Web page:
Razor and Kid come out to a loud pop. Kid looks like an extra from one of the Karate Kid movies. Razor and Kid charge the ring, and both get a shot at Jarrett, but since the bell hasn’t rung, it cannot be a DQ.

This match starts with Razor going for the quick pins and Jarrett trying to counter power with speed. These two actually work really well together. The differences in styles meshes well.

Winner: Razor Ramon by disqualification, after the Roadie blatantly attacks him. Jarrett retains the title. Kid attacks Roadie and Jarrett before being attacked from behind by Jarrett and put in the Figure Four and beaten up by Roadie. Razor comes to his buddy’s aid and it becomes bedlam. Jarrett and Roadie finally bail out, but this feud is far from finished and Jarrett has a bloody nose.

Highlights: Kid threatening the Roadie, just because of how things will change in about three years.

Comments: This was a really good match. The wonky finish hurt it, in my opinion.

JR tries to get an interview with Jarrett and that Jarrett should be ashamed of himself. Jarrett says that he’s a champion and Razor is nothing and that paybacks are a you-know-what.

Audio difficulties have been fixed and we are back with Nick Turturro. He explains that he tried to find Pamela Anderson, but had no luck, so he went to the Green Room, where the Million Dollar Corporation is talking. He says he’s already met Salt ‘n Pepa and gets up close with Jenny McCarthy. Jenny says she’s having a great time and the Million Dollar Corporate members swarm in, but Jenny would rather stay with Nick, I guess. HBK comes in, much to Jenny’s delight and, when asked about Pamela, tells Nick not to worry about it. This conversation quickly gets out of hand when Sid opens his mouth and cuts a promo on Diesel.

Image result for wrestlemania 11 undertaker vs king kong bundyThe Streak: Undertaker (with Paul Bearer) vs King Kong Bundy (with Ted DiBiase)

Bundy is out first with Ted DiBiase, who is carrying the sacred urn, and we get a recap of why Undertaker is feuding with Bundy, who hasn’t been seen at WrestleMania since WrestleMania III where he fought Hillbilly Jim and some little people: IRS attacked Paul Bearer and ‘repossessed’ the urn. We are reminded that Bundy holds the record for the shortest match in WWF.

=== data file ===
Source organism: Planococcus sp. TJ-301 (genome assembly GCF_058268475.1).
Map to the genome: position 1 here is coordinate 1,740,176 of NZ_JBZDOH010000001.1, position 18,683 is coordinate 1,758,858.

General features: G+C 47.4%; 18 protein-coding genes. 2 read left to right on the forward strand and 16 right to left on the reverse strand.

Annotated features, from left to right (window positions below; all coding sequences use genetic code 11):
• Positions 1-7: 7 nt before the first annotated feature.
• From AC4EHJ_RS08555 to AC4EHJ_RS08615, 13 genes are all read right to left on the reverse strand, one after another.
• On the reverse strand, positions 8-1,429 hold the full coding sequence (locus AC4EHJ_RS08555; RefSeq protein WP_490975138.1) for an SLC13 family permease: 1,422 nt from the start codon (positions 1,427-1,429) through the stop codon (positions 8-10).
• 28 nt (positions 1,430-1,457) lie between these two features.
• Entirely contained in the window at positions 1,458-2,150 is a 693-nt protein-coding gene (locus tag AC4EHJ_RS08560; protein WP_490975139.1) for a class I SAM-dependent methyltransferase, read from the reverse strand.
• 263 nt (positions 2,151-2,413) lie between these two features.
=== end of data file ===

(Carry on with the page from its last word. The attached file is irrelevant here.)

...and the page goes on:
The lights go out, the thunder starts, and out comes the urnless Paul Bearer and Undertaker. Vince mentions, for the first time EVER, that Taker is undefeated at WrestleMania. Lawler’s response is to joke about Undertaker not having the urn. Undertaker is in the black and purple he came back with in his return to WWF, after knee surgery, at SummerSlam 1994.

Since this show is happening during the big baseball strike, our referee is a moonlighting baseball umpire, Larry Young.

DiBiase accidentally drops the urn, which Vince quickly explains away as DiBiase being so intimidated by the Undertaker and his power.

If you’re looking for a great technical match, you might want to skip this one. Same if you’re looking for a hidden gem where two contrasting styles surprisingly mesh seamlessly into a great match. This match was rough to watch. It wasn’t Giant Gonzalez rough, but it was close.

Winner: Undertaker by pinfall. Taker is now 4-0, surpassing Hogan’s previous streak of 3-0. Afterwards, Taker and Paul do their ritual salute, but they still don’t have the urn.

Highlights: Undertaker temporarily retrieving the urn. Undertaker tombstoning Bundy. Vince quickly thinking up a cover for DiBiase’s butterfingers.

Comments: I’m really ‘meh’ on this match. Taker and Bundy were not a good match up and the whole thing about repossessing the urn was silly.

Nick Turturro is still looking for Pamela Anderson. Apparently, she and HBK had a disagreement and she’s left. He runs into Steve McMichaels who cuts an odd promo on Kama for calling him a ‘creampuff’ and vows that Kama will get his at the Taylor/Bigelow fight. The rest of the All-Pro team cut promos on the rest of Bigelow’s team. Ugh moment when one of the all-pro calls Tatanka a ‘cigar store Indian’.